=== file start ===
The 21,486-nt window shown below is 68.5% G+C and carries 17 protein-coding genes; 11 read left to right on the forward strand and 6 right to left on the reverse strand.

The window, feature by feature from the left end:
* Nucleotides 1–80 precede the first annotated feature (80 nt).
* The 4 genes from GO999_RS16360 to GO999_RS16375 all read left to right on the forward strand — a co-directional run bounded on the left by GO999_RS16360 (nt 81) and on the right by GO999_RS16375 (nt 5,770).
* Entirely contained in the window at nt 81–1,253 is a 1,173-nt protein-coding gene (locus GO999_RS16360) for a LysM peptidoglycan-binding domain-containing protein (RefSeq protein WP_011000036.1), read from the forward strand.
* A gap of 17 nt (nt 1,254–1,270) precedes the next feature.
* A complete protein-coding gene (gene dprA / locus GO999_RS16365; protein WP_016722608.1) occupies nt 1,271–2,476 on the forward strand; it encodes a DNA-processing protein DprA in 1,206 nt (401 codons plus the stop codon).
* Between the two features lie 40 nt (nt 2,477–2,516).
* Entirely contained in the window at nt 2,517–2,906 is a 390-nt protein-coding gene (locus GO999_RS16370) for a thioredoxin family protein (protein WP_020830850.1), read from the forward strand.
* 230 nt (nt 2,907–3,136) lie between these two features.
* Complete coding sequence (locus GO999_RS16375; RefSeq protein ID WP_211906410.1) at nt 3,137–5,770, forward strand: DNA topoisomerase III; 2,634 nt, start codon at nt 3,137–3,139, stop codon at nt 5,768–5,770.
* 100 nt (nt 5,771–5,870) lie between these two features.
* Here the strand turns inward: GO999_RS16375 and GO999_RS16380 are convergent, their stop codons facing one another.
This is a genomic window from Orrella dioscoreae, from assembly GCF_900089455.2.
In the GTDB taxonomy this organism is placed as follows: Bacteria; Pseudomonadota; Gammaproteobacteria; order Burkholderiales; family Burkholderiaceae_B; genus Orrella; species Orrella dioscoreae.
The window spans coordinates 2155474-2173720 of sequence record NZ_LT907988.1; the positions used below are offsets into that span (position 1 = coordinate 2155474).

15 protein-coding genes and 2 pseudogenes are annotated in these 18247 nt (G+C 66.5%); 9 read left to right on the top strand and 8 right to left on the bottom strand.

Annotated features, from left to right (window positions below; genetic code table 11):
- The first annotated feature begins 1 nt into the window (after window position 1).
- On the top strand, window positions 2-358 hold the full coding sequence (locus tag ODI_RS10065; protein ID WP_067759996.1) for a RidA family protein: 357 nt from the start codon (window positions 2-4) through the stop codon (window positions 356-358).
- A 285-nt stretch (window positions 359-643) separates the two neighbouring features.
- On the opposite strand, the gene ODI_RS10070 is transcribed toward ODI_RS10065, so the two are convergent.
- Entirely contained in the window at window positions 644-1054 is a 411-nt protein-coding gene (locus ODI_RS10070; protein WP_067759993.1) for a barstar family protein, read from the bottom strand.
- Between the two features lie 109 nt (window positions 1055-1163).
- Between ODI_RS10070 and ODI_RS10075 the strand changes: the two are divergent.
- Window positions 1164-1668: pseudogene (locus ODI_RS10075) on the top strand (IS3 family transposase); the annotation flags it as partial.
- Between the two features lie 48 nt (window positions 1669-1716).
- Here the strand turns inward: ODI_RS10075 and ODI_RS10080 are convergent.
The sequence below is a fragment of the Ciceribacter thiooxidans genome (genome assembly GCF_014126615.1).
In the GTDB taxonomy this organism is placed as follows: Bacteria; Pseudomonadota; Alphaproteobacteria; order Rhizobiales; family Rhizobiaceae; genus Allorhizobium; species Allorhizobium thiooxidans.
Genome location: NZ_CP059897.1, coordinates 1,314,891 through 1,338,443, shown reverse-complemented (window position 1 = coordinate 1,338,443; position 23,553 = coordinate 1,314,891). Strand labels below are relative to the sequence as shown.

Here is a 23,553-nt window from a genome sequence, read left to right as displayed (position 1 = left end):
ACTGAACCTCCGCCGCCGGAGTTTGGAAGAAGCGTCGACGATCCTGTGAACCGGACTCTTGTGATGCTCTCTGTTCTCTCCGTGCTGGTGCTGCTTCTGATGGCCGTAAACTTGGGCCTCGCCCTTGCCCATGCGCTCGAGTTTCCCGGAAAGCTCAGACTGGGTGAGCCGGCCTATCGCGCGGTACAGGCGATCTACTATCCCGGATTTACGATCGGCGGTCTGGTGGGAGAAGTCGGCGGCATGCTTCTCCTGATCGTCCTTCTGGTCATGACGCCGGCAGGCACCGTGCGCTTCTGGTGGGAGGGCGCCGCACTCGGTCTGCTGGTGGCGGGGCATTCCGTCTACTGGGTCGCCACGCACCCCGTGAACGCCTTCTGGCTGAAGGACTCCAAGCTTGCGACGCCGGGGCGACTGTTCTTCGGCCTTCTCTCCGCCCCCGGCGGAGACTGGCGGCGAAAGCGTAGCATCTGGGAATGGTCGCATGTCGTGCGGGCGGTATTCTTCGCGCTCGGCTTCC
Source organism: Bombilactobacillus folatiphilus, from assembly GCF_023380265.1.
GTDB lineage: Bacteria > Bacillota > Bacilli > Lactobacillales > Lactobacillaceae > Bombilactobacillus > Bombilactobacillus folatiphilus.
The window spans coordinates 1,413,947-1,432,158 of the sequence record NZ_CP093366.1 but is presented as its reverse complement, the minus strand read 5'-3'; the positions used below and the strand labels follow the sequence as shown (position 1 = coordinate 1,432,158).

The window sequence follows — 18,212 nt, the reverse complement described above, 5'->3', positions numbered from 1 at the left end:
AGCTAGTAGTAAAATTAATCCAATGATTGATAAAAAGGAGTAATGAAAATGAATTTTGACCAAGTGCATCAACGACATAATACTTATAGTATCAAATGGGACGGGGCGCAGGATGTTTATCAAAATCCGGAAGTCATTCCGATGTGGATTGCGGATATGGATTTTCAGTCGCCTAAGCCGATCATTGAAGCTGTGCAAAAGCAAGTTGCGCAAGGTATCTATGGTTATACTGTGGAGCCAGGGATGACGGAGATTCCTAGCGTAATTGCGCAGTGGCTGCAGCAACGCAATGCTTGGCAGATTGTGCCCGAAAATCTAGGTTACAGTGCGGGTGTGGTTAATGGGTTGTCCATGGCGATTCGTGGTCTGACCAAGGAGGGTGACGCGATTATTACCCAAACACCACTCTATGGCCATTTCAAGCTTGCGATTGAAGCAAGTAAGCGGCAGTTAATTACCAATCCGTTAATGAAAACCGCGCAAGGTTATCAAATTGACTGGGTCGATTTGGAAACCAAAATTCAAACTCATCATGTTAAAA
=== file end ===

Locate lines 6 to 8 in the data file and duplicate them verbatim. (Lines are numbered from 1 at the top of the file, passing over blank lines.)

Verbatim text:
* A gap of 17 nt (nt 1,254–1,270) precedes the next feature.
* A complete protein-coding gene (gene dprA / locus GO999_RS16365; protein WP_016722608.1) occupies nt 1,271–2,476 on the forward strand; it encodes a DNA-processing protein DprA in 1,206 nt (401 codons plus the stop codon).
* Between the two features lie 40 nt (nt 2,477–2,516).